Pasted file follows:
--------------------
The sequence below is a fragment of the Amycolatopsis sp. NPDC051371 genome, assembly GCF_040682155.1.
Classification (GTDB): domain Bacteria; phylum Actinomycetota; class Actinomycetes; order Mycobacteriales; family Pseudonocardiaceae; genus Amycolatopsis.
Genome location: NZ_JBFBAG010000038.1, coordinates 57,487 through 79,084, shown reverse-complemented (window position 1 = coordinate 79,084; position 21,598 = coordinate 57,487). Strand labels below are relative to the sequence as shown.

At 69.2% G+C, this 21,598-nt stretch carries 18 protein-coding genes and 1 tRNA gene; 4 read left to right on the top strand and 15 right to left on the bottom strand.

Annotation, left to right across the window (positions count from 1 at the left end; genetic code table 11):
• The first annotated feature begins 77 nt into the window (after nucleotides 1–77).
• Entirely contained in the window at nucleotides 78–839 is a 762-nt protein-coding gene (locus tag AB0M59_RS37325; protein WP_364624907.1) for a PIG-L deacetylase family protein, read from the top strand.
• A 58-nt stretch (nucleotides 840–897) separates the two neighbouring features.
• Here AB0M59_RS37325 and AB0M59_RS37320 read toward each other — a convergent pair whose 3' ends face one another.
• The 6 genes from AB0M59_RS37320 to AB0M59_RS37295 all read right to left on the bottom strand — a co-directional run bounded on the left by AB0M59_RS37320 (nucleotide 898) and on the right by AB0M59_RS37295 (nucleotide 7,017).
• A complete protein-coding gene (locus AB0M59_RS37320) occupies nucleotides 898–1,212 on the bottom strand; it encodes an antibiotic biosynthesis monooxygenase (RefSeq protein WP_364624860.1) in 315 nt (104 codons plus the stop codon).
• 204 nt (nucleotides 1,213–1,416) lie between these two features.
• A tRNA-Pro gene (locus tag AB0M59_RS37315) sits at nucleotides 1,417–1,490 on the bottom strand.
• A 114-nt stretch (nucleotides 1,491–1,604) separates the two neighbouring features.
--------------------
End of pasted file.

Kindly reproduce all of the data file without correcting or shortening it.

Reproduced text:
The sequence below is a fragment of the Amycolatopsis sp. NPDC051371 genome, assembly GCF_040682155.1.
Classification (GTDB): domain Bacteria; phylum Actinomycetota; class Actinomycetes; order Mycobacteriales; family Pseudonocardiaceae; genus Amycolatopsis.
Genome location: NZ_JBFBAG010000038.1, coordinates 57,487 through 79,084, shown reverse-complemented (window position 1 = coordinate 79,084; position 21,598 = coordinate 57,487). Strand labels below are relative to the sequence as shown.

At 69.2% G+C, this 21,598-nt stretch carries 18 protein-coding genes and 1 tRNA gene; 4 read left to right on the top strand and 15 right to left on the bottom strand.

Annotation, left to right across the window (positions count from 1 at the left end; genetic code table 11):
• The first annotated feature begins 77 nt into the window (after nucleotides 1–77).
• Entirely contained in the window at nucleotides 78–839 is a 762-nt protein-coding gene (locus tag AB0M59_RS37325; protein WP_364624907.1) for a PIG-L deacetylase family protein, read from the top strand.
• A 58-nt stretch (nucleotides 840–897) separates the two neighbouring features.
• Here AB0M59_RS37325 and AB0M59_RS37320 read toward each other — a convergent pair whose 3' ends face one another.
• The 6 genes from AB0M59_RS37320 to AB0M59_RS37295 all read right to left on the bottom strand — a co-directional run bounded on the left by AB0M59_RS37320 (nucleotide 898) and on the right by AB0M59_RS37295 (nucleotide 7,017).
• A complete protein-coding gene (locus AB0M59_RS37320) occupies nucleotides 898–1,212 on the bottom strand; it encodes an antibiotic biosynthesis monooxygenase (RefSeq protein WP_364624860.1) in 315 nt (104 codons plus the stop codon).
• 204 nt (nucleotides 1,213–1,416) lie between these two features.
• A tRNA-Pro gene (locus tag AB0M59_RS37315) sits at nucleotides 1,417–1,490 on the bottom strand.
• A 114-nt stretch (nucleotides 1,491–1,604) separates the two neighbouring features.